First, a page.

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Servo Leads and Science Fair

Posted by Tom Benedict on 10/04/2013

Last night and this morning I soldered the new servo leads onto the wing servos for my Raptor Advance 2000 sailplane. I still need to test them before they go in the wings since the installation is semi-permanent. But I should be able to do that tonight and do the installation tomorrow evening.

Meanwhile I decided to take on a fun project. I want to know what wing covering offers the most stiffness to weight for a foam plane. I have two foam planes coming in, a Le Fish and a Zagi, and I want to be able to make a good educated decision about wing covering for them. In the past, builds for both planes have involved spackling the foam with some sort of RTV rubber, placing strategic strips of fiber-reinforced packing tape along high stress areas, and then covering the whole thing with clear packing tape. Since then, new tapes have come out, new laminate coverings have come out, and a number of people have chosen to skip the fiber reinforced packing tape altogether in favor of carbon fiber reinforcement. This is one of those instances where you can’t necessarily trust what you read online because a build log from even one year ago may be missing a new technique that is stiffer, lighter, and offers more durability overall.

So I cut ten 1″x4″ strips of some unspecified foam that I’m going to cover on both sides with a variety of coverings. I’m pretty sure the foam is Depron, but I didn’t buy it myself so I really can’t say. Four of the strips will be covered on both sides with CP laminate of 1.7mil, 3.0mil, 5.0mil, and 10.0mil thickness. Another four will be covered with four different kinds of tape: Scotch packaging tape, Scotch extreme packaging tape (aka “biax”), Scotch clear duct tape, and Bunker hurricane tape. The last two strips will be left unmodified.

There are two parts of the test. The first is to use one of our scales from work to calculate a weight per unit area for each covering. I’ll do this by cutting squares of tape and laminate, and weighing them. In the case of the tapes, I’ll also work out how much they weigh per unit length, since tape is typically used in a single strip.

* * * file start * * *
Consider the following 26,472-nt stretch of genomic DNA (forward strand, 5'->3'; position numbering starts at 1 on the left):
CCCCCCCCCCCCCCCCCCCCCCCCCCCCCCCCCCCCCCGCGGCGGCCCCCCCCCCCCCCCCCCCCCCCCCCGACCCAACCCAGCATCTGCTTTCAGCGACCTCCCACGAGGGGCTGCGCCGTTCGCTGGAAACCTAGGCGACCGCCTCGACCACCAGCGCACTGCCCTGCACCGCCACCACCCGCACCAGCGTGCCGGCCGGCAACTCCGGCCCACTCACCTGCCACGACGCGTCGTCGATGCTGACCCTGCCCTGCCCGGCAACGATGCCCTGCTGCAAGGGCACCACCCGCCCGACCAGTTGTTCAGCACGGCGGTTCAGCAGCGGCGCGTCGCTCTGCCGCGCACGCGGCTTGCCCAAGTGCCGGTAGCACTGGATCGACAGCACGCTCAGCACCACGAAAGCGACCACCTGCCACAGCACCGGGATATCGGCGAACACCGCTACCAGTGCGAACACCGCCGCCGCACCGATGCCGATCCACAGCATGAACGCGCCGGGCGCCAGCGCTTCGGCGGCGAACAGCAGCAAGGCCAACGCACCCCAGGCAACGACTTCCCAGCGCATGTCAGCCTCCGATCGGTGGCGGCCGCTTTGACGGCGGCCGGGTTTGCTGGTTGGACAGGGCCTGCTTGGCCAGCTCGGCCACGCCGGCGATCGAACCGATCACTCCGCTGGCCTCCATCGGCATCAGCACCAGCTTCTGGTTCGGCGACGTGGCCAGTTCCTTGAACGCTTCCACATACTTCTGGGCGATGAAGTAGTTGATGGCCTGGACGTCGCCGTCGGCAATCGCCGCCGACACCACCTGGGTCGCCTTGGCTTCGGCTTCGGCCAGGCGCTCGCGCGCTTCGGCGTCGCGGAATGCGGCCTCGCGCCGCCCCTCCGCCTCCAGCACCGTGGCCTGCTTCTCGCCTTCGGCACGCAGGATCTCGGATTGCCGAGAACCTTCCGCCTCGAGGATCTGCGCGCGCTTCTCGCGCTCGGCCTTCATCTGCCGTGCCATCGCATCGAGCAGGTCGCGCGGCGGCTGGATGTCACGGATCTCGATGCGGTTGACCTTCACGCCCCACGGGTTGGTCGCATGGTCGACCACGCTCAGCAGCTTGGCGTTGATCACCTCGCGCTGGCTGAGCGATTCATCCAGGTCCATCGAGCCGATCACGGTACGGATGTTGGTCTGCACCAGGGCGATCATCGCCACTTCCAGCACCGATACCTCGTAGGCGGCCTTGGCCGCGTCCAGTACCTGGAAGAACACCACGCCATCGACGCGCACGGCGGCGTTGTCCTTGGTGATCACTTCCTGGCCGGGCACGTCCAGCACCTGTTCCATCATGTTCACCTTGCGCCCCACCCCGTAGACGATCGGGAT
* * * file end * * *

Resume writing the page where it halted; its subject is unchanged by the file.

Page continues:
The second is to test each of the foam sandwiches for flex. The scale at work came with a 100g calibration weight. I plan to clamp (gently!) each of the strips with 3″ of cantilevered overhang, then place the 100g weight 2.5″ out from the clamp point. Then I’ll measure the overall flex using a machinist’s scale and a digital camera with a reasonably long lens to minimize parallax. No, this isn’t the most scientific test in the world. And no, I won’t get any “real” engineering values out of this, such as an effective Young’s modulus. But I’ll get enough information to say, “This one is stiffer than that one, and that other one over there is the stiffest of all.” In the end, that’s the value that’s the most useful for my application. After all, I’m just trying to choose a wing covering.

In case you haven’t made the connection between this test and the title of this article, I’ll help you out: Essentially, this is a science fair project. Except for borrowing a 20USD scale from work – well within the budget of most high school or even middle school science fair projects – I’m not using anything that a typical middle school or high school student wouldn’t have available to them. The complete assembly time will be less than a day. The time to take all of the measurements on all ten samples will also be less than a day. It’s nothing that couldn’t be done in a single weekend by a dedicated student. You’ll get to see the writeup here on this blog. From experience I can say that it’ll take me less than a week of evenings to write, edit, and post. This is not a year-long project, and it’s not rocket science.

But it is science – material science. And it’s good enough for a science fair. I doubt it would win any awards, but it’s a solid project. Even better, it has an immediate real-world application: providing me with a plan for covering the wings of two RC airplanes. That’s motivation enough for me to take it on.

So here’s my bit about science fairs: If you’re a student who’s planning to enter a science fair, keep in mind what science is all about. It’s a systematic way of investigating questions you want the answers to. Nothing more. You can look through a book of “100 Awesome Science Fair Projects!” or do a Google search for “Winning Science Fair Projects”, and you might even find one that’ll work for you. But it’s far more gratifying to use it as an opportunity to answer a question you want answered. You’ll be more motivated to finish the project, and you get the added bonus of having your question answered at the end. Besides, judges like to see self-motivated science fair projects. Trust me, they can tell.

– Tom


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